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What if the second Team (if we can do such a combination and have a second Team) have to secure the People with the Police and other Helpers, while the first Team (Strike Team) has to fight the Aliens. After the People get secured, the second Team and other Helpers help the Strike Team. That minimises the Terror Mission Time and all earas get coverd.

 

 

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---
In regards to "Orbital Bombardment"-topic, I've mentioned this somewhere else earlier and will once again mention it:
Generally no one likes to their controls being taken away / losing their agency.
What this more translates in this context is that players are going feel very cheated when there is no clear counter or prevention of the "instant-damage"-moves and generally this for the most part removes strategic and tactical-depth/choices
(especially if just right from get-go we're going with the city-wiping "Harvester City Destroyer"-doomsday-rays from "Indepence Day"-film(s)).

Comparably the score-graphs-system in UFO/open-Xcom gives a constant pressure while also allowing the freedom to fight against it, even if they're limited
(since basically the only choice in those games before you get radar-coverage is by patrolling founding-nation-areas with the interceptors).
(( For a reference, here is a refresher link to "UFO Activity Graph / MUFON (Mutual UFO Network)":
https://www.ufopaedia.org/index.php/UFO_Detection ))


The "panic-system" in 2012-Xcom that forced to make choices between each of the founding-region due the simultaneous Terror or Abduction-mission was something majority of players didn't like especially since there was no way to prevent the Terror-missions even with all the satellite-coverage and all the technology unlocked and built
(it's been a while since I played the game so I might mis-remember some mechanics).


All-in-all, this all can be summarized like this:
I for one need some actual counters or things that allow me to prepare and otherwise diminish the instant-damage;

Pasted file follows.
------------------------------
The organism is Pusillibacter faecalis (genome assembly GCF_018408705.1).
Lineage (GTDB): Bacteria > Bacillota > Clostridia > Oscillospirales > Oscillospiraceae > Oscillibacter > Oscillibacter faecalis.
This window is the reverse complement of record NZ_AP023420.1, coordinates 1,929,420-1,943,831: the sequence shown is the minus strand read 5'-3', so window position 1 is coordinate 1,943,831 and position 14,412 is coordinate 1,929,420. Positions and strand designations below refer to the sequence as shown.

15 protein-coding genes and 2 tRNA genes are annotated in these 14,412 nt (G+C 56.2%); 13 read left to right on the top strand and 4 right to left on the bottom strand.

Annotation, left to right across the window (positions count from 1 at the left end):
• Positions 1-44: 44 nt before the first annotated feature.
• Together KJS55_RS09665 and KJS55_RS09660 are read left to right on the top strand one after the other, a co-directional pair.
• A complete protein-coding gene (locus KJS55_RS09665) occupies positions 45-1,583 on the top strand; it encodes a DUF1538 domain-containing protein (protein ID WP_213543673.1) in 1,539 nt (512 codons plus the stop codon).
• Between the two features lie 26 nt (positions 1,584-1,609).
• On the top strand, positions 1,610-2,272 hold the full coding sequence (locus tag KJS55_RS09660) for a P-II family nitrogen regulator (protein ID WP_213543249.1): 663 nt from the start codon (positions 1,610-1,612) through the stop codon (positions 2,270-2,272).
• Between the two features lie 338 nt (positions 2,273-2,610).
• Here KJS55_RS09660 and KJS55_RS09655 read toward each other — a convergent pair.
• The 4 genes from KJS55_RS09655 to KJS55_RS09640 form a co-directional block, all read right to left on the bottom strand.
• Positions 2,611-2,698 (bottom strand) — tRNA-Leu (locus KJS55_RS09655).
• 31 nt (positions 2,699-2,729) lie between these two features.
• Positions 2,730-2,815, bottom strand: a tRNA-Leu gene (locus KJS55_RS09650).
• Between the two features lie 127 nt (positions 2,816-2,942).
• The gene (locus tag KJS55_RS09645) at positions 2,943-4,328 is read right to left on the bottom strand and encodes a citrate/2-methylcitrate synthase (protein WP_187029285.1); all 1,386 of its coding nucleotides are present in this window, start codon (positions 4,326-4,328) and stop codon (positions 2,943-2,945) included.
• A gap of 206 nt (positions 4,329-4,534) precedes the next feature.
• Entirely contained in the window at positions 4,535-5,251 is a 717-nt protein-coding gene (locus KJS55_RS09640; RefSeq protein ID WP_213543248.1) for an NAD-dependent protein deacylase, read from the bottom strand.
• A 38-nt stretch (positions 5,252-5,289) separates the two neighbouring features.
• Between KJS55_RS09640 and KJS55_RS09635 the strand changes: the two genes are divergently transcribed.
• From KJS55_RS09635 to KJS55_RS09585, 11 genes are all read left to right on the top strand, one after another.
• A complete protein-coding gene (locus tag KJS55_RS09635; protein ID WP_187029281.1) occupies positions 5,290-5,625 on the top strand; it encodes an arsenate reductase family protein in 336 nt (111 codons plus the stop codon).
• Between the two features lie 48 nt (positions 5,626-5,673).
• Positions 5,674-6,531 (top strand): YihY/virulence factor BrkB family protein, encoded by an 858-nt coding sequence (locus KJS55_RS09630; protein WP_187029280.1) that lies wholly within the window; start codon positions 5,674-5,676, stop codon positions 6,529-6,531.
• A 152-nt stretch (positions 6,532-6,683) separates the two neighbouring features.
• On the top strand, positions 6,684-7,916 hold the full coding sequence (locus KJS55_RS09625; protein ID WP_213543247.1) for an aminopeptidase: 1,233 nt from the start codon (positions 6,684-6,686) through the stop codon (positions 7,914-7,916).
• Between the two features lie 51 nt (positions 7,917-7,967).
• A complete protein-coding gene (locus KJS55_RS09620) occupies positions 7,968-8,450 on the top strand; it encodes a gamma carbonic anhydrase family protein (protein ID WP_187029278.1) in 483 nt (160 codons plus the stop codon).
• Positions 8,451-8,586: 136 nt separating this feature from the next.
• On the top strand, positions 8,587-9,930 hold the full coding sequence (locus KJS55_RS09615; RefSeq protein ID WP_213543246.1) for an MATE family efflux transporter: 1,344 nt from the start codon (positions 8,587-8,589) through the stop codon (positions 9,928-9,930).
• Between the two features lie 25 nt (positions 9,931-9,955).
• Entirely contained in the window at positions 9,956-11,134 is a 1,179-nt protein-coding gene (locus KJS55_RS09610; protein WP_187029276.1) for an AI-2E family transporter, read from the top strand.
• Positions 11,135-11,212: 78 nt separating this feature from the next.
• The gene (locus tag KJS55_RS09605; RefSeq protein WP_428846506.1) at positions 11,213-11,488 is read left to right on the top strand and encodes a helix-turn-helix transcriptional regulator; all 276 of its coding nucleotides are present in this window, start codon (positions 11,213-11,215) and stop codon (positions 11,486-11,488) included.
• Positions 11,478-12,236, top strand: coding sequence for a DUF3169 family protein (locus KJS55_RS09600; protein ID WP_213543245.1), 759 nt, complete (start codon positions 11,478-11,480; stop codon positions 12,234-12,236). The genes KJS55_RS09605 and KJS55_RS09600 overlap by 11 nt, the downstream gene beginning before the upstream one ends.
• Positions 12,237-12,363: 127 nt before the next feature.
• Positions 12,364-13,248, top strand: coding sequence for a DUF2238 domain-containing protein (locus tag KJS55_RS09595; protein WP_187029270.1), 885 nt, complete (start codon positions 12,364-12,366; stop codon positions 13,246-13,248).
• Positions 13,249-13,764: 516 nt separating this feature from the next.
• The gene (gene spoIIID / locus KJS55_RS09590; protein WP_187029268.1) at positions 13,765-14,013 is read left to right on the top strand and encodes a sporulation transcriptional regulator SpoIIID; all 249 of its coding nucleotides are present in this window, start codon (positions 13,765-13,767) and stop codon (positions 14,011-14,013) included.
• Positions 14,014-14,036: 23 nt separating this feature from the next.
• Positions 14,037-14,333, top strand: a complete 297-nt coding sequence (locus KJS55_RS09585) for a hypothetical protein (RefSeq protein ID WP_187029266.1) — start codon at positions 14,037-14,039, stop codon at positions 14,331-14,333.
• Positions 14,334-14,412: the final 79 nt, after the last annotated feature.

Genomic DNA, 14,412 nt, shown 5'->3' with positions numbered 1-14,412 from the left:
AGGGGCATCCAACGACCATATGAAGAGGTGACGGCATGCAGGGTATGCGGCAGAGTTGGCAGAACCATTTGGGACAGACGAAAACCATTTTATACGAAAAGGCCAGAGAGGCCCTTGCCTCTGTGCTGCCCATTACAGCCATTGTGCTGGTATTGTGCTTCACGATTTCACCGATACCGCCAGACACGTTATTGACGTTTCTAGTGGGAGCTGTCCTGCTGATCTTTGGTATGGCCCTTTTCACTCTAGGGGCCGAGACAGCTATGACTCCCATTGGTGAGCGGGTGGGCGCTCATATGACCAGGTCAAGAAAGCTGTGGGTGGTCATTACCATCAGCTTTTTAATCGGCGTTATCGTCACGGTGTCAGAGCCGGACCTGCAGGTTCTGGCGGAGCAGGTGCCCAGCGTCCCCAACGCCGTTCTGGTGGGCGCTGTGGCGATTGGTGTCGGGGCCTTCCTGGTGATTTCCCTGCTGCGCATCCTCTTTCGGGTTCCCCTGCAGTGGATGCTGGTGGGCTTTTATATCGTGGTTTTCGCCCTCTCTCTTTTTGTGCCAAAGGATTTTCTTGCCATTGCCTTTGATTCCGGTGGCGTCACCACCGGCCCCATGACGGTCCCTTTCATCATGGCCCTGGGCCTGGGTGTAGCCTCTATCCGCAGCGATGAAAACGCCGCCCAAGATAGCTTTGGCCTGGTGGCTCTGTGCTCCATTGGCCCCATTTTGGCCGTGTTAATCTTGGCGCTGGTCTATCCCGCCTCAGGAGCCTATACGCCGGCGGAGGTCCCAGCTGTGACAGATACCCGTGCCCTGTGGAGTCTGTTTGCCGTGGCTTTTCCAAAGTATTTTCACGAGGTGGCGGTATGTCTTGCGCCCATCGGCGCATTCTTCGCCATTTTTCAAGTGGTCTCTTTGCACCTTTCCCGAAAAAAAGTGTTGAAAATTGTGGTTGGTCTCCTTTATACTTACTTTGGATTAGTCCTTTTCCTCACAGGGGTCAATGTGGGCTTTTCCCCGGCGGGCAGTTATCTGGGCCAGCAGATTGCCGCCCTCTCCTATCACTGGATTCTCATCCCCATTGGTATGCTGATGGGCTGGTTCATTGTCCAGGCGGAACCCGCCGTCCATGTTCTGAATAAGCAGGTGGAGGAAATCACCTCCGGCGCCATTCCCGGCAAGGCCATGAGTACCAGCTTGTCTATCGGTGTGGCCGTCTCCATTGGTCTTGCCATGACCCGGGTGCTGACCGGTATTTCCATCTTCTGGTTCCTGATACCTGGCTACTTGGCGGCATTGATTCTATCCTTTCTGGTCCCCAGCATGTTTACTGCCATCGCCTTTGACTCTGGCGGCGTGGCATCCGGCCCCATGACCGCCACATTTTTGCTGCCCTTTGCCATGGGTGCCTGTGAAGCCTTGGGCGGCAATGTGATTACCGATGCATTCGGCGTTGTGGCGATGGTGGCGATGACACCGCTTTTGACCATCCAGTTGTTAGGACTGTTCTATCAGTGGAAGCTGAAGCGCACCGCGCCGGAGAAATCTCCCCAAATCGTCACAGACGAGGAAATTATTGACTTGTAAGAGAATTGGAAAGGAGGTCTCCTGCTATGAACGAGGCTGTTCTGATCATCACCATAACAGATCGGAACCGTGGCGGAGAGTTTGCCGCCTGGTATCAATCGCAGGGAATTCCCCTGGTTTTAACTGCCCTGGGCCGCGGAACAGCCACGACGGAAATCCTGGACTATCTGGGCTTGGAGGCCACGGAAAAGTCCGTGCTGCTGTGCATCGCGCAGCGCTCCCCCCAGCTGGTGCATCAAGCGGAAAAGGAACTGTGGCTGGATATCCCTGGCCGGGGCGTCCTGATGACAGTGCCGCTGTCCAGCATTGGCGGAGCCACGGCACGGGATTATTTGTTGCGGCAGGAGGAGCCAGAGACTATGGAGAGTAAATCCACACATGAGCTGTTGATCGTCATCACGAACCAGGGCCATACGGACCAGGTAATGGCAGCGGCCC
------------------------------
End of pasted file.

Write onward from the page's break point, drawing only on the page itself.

otherwise this is like say nukes in "Civilization 5" all over again which just are "press this button for instant-damage"-thing
(and I know, the "counter" is to keep your army-units apart alongside not being garrisoned in cities...).

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As for the "Signal Uplinks", I hope they these would be repair/rebuildable.
Though possibly due the lore/story-setting of "Xenonauts 2", perhaps the rebuilding-aspect would better/only work in the "Xenonauts United" which would be a lot more global-military-focused instead of just "small-strike-force-squad"-focused game.
(( Here a link to that very-work-in-writing-progress "Xenonauts United"-conceptualization:
https://www.goldhawkinteractive.com/forums/index.php?/topic/19633-xenonauts-united-the-ultimate-strategic-planetary-defence-simulator ))


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If the idea of the Aliens instantly opening the invasion with constant, weekly, city bombardments feels a bit premature or rushed, perhaps the concept can be tweaked to feel more like it is escalating along with the conflict. So at the start of the game the incursions would be on the smaller side, instead of a orbital bombardment a city would suffer minor sabotage or assault events that cannot be interceded. 

As an example, in week 2 of the game, the city of Novosibirsk in Russia/Soviet Union/Whatever suffers an sustained and unexplained power outage, with rumours purporting sightings of alien forces near power plants, this event would knock off an amount of reputation that region has with the Xenonauts. Next week, a government building in Omsk, Russia, is bombed, with forensics purporting there to be plasma residue around the bomb site. Further hindering relations with Russia. 

I think the idea is simply that the scale of these attacks will escalate as the game goes on, so in the first months its these small, terrorist like, attacks, but eventually you'll get to the later stages of the game where these alien disruption tactics go from minor bombings and sabotage, to blatant mass orbital attacks across entire cities and wide scale destruction of vital city assets.

-------

In terms of explaining why the Xenonauts cannot respond to these. The simple explanation would be that these attacks are spur of the moment attacks that, generally, require little planning, preperation or logistical support and can be executed in such a quick time that there's no realistic way the Xenonauts could respond to counter them.